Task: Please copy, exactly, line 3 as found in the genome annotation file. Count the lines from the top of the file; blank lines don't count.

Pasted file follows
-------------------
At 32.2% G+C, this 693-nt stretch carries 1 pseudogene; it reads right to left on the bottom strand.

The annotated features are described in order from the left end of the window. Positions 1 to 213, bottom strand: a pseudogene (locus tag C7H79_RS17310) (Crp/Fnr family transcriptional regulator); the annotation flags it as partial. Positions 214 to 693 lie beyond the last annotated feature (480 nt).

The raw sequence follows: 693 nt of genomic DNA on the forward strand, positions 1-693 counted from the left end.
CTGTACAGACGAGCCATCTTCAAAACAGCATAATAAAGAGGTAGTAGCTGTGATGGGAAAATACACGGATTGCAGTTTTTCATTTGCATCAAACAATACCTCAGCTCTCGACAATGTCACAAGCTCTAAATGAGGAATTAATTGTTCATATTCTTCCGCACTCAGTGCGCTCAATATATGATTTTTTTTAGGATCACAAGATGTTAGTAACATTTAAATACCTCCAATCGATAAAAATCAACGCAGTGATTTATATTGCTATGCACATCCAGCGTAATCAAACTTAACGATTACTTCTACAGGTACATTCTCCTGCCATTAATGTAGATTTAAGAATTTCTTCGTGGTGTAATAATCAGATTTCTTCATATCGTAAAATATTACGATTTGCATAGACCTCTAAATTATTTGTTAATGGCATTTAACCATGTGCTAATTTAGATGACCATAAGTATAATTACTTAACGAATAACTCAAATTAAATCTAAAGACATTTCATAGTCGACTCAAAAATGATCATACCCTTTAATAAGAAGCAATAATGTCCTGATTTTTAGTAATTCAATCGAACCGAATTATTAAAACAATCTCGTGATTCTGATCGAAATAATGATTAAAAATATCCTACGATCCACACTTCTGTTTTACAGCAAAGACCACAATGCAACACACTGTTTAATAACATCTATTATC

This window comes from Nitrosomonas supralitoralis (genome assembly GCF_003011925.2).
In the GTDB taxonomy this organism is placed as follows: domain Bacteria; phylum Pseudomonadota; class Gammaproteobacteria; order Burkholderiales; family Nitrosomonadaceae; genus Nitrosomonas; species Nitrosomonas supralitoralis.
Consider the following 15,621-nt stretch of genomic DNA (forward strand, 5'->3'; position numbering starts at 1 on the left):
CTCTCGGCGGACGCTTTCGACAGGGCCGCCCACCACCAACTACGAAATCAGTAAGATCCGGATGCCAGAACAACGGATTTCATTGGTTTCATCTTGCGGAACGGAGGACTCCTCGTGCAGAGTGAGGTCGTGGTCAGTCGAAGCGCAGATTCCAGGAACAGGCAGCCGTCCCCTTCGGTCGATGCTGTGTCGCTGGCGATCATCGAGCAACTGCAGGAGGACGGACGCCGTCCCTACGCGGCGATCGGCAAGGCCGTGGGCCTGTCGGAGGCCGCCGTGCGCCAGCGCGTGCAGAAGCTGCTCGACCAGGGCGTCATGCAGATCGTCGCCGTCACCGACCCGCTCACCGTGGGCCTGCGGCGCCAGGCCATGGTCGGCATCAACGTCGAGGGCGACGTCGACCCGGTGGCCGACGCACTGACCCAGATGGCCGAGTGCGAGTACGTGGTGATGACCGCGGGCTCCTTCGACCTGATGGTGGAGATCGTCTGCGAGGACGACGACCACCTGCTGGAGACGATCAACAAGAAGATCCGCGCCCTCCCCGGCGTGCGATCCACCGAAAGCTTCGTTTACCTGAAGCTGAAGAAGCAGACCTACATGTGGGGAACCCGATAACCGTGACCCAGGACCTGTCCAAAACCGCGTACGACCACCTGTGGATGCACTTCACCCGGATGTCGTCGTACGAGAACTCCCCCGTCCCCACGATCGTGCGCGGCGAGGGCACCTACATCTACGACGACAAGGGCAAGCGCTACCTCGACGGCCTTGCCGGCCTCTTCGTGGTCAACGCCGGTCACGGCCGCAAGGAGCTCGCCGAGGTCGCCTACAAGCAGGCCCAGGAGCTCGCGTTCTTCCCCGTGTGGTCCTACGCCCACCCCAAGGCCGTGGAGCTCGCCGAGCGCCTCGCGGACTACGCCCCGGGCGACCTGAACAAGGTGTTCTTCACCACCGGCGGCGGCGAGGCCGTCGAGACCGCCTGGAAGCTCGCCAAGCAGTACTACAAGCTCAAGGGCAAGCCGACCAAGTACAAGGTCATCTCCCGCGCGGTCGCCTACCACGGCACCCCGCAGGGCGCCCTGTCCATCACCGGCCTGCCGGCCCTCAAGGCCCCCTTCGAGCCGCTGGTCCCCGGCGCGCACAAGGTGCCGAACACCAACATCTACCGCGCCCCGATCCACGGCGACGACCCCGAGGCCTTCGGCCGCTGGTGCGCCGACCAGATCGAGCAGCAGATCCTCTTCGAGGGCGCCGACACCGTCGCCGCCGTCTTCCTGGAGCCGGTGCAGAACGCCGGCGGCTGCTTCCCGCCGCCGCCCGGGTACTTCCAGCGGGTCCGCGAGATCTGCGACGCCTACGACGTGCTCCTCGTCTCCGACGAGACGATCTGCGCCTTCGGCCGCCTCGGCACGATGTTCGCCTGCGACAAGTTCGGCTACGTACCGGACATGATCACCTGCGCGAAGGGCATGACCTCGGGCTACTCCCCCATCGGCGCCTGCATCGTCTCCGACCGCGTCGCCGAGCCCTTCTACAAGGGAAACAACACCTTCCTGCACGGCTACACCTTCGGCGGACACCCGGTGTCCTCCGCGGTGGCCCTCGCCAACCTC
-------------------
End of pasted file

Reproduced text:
The raw sequence follows: 693 nt of genomic DNA on the forward strand, positions 1-693 counted from the left end.